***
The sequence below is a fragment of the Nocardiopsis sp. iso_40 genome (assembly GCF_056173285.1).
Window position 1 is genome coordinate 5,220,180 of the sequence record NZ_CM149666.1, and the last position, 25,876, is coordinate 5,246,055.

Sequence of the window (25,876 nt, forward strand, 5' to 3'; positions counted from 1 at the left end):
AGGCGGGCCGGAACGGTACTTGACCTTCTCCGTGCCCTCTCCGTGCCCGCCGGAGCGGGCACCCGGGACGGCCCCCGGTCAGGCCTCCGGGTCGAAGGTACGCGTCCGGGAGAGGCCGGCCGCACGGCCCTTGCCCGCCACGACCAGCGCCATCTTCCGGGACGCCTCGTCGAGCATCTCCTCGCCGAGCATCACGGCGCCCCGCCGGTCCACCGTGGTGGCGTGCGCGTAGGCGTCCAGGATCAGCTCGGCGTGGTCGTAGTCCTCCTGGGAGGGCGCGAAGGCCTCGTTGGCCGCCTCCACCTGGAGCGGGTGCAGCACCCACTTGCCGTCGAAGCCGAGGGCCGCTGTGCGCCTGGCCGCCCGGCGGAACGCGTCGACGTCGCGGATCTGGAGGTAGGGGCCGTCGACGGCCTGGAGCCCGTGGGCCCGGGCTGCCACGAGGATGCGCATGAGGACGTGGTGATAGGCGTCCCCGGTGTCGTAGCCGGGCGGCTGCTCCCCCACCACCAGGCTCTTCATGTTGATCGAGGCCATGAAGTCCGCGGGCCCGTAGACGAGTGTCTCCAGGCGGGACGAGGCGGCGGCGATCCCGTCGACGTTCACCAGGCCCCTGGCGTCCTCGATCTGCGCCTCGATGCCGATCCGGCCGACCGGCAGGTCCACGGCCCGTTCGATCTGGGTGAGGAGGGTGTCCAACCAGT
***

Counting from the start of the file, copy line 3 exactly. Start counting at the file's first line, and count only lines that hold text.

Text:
Sequence of the window (25,876 nt, forward strand, 5' to 3'; positions counted from 1 at the left end):